Another Google Cookie Delay May Impact Web Browsing

Third-party cookies are like invisible digital detectives, quietly tracking your online browsing habits

Another Google Cookie Delay May Impact Web Browsing
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Internet cookies have become an integral part of monitoring our online activities. However, ongoing worries about privacy have led to the demand for the elimination of these third-party cookies. Google has been promising the phase-out for years now, recently announcing another extension. In this week’s newsletter, we will talk about what these cookies are, what is going on with the latest Google extension, and what this could mean for users and advertisers.

What are “Internet Cookies?”

For those unfamiliar with cookies, let’s shed some light. Third-party cookies are like invisible digital detectives, quietly tracking your online browsing habits. They can be used to track information such as search history, browser type, language preferences, IP address, pages visited, past purchases, ads interacted with, name, email address, geographic location, and more. Companies then use this information to personalize their email marketing. But now, with third-party cookies on their way out due to concerns about web privacy, this development is throwing off email marketing and personalization for many companies.

How do they work?

When you visit a website, it can store “cookies” on your browser. If these cookies come from the website’s domain, they are called “first-party cookies.” However, those coming from a different domain are what are referred to as “third-party cookies.” These cookies collect information about your online behavior, such as the pages you visit and the products you view. This data is valuable for companies that want to target their advertising more effectively.

These cookies can be used to remember your preferences across multiple sites, collect analytics, count ad impressions, and more. If you look at a product on one site, there is a possibility that third-party cookies might be used to show you ads for that product on another site. This is what has become a concern to many people. Third-party cookies can track your activity across the web. This is why you may often see cookie consent notices asking you to accept or decline the use of cookies when opening web pages.

What's going on with Google's latest cookie extension?

Removing third-party cookies has been a promise Google has made since 2020. For the third time now, Google has announced yet another delay in ending its third-party cookies in the Chrome browser. Many theorize the newest delay has come because the U.K.’s Competitions and Markets Authority (CMA), which has been regulating the plan, has addressed some concerns about the plan. The current delay has pushed the phase-out to 2025. However, the delays are expected to continue until Google knows it can maintain profitability and appease the regulators.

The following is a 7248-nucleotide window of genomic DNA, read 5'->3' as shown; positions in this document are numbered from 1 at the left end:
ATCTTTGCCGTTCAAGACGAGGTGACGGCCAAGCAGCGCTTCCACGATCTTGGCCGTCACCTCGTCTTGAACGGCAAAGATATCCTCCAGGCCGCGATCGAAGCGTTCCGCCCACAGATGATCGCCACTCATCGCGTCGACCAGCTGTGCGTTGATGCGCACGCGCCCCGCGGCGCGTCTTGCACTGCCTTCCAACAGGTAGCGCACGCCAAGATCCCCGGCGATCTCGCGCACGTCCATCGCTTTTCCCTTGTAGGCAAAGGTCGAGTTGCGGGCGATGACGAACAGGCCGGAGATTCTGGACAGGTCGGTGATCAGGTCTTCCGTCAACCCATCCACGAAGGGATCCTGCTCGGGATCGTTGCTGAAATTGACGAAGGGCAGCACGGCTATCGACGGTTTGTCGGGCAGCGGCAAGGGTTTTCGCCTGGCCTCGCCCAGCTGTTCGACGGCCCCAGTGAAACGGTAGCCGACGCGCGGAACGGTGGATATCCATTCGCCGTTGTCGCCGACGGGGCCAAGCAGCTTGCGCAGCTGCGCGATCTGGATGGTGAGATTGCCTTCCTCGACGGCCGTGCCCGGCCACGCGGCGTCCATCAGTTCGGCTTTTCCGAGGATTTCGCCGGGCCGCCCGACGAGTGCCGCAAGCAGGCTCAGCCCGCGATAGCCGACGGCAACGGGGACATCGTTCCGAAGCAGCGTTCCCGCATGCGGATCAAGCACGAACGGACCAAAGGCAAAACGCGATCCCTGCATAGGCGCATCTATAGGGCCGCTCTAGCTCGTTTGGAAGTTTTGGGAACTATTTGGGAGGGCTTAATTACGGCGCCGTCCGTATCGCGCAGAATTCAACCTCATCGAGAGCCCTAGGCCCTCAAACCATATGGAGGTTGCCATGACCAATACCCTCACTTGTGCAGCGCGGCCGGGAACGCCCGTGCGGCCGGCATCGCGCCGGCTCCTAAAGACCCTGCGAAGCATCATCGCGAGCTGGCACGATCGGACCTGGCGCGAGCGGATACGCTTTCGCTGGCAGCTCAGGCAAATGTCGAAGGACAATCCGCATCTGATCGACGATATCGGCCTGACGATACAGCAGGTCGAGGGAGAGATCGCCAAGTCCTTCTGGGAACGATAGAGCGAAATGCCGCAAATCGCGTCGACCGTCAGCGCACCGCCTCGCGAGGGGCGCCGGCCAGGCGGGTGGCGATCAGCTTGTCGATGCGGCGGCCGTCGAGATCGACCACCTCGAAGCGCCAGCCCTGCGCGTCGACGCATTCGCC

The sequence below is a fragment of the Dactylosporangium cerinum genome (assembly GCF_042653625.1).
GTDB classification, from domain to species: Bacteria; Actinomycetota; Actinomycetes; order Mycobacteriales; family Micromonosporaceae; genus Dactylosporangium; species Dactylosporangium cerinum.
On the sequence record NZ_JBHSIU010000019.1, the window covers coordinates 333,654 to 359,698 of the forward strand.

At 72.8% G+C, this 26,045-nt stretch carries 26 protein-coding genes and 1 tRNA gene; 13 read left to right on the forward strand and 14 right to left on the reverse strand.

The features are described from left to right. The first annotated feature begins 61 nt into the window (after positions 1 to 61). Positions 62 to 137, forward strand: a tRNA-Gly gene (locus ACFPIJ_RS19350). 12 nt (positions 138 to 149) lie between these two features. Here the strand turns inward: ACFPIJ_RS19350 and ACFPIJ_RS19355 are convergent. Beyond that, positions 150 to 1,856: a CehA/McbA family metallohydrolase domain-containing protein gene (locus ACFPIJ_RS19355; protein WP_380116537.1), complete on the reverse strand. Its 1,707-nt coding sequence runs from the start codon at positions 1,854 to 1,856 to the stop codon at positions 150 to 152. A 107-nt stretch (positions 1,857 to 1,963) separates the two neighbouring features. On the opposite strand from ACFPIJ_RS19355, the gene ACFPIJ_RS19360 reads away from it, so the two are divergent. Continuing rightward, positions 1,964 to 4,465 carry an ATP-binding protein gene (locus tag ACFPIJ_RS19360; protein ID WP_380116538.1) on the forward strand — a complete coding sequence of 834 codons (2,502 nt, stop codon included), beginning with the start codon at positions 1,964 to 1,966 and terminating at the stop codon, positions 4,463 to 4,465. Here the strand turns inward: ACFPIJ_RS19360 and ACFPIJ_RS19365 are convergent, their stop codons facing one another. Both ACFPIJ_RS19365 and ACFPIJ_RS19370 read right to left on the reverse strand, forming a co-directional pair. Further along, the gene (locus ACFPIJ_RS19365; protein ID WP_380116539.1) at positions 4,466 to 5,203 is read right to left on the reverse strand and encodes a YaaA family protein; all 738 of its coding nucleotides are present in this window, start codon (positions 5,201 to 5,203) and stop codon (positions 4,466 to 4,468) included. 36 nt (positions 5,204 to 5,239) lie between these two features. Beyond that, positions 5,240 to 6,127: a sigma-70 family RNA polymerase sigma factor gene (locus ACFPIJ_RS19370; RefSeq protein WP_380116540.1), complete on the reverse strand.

Why are users concerned about third-party cookies?

Users are worried about Google’s third-party cookies for a few reasons. Some see Google's actions as harmful to the open internet. They believe Google is making it harder for advertisers to work outside its own platforms, like search and YouTube, which could give Google an unfair advantage. Others think Google's alternative –  Privacy Sandbox – might not be as good as they are leading some to believe. While Google is promoting it heavily, some marketers still need to be convinced it's the best option. Ad tech companies also are not thrilled about the Privacy Sandbox, fearing it could give Google even more control over online advertising.

Another concern is that if third-party cookies are already bad for privacy, their replacements may not be that much better. Some people question why paid alternatives are seen as better, even if they do similar things. There is also a theory that Google is using the Privacy Sandbox to slow down Amazon's advertising business. While it is not certain, some believe Google could use this to compete with Amazon and make it harder for them to grow.

What will happen during the phase-out?

Google's move to gradually eliminate cookies will fundamentally reshape the advertising landscape online. Most of the impact will fall back on the advertisers. It is not expected to mean all that much for the vast majority of everyday users. While many hope for more privacy to come from these changes, third-party advertisers will still have other ways of collecting data. If the switch away from cookies works as intended, Chrome users can continue browsing the web in much the same way as they did before with mostly just an underlying layer of stronger privacy.

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